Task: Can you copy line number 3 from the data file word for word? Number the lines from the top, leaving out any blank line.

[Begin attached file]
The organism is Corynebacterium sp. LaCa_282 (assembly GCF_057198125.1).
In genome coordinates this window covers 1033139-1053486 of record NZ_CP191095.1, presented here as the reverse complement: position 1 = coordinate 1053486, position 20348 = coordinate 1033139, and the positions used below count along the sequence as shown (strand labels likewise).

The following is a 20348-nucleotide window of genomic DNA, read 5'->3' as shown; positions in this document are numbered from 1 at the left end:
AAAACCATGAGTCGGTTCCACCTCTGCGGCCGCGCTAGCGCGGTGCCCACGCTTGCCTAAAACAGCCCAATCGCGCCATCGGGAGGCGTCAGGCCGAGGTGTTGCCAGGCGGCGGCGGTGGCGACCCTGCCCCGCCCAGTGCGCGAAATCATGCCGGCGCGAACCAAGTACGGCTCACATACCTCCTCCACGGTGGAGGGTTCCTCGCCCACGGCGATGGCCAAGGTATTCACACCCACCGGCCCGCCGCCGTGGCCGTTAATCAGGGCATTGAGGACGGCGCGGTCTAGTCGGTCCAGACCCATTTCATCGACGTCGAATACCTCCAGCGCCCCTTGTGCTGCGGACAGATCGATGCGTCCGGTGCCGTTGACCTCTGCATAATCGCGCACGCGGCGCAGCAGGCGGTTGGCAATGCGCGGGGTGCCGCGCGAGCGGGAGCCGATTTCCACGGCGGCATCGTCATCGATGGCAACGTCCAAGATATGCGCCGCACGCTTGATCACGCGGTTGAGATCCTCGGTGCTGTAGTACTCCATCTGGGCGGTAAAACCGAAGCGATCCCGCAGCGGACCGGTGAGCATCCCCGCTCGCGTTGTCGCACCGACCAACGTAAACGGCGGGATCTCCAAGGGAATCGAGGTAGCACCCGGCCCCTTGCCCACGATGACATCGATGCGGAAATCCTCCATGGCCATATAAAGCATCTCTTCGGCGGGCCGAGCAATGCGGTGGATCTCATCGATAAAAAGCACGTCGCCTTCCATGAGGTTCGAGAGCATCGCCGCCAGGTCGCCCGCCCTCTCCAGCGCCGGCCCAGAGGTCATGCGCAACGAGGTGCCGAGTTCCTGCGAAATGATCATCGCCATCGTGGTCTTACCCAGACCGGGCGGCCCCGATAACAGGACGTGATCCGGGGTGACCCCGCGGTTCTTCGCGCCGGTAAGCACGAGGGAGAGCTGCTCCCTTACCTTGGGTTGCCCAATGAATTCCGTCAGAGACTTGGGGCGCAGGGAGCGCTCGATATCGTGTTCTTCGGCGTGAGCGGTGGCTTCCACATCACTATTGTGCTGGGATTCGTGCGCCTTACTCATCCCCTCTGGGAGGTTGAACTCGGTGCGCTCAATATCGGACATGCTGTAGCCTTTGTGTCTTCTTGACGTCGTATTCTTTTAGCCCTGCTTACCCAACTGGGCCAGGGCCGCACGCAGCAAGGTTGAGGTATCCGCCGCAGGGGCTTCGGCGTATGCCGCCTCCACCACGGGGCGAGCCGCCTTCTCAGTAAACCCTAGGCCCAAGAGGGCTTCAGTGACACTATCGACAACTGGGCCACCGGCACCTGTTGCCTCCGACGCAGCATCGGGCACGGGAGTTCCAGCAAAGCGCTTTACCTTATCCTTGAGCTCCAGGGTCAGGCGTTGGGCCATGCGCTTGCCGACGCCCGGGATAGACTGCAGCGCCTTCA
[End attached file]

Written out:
The following is a 20348-nucleotide window of genomic DNA, read 5'->3' as shown; positions in this document are numbered from 1 at the left end: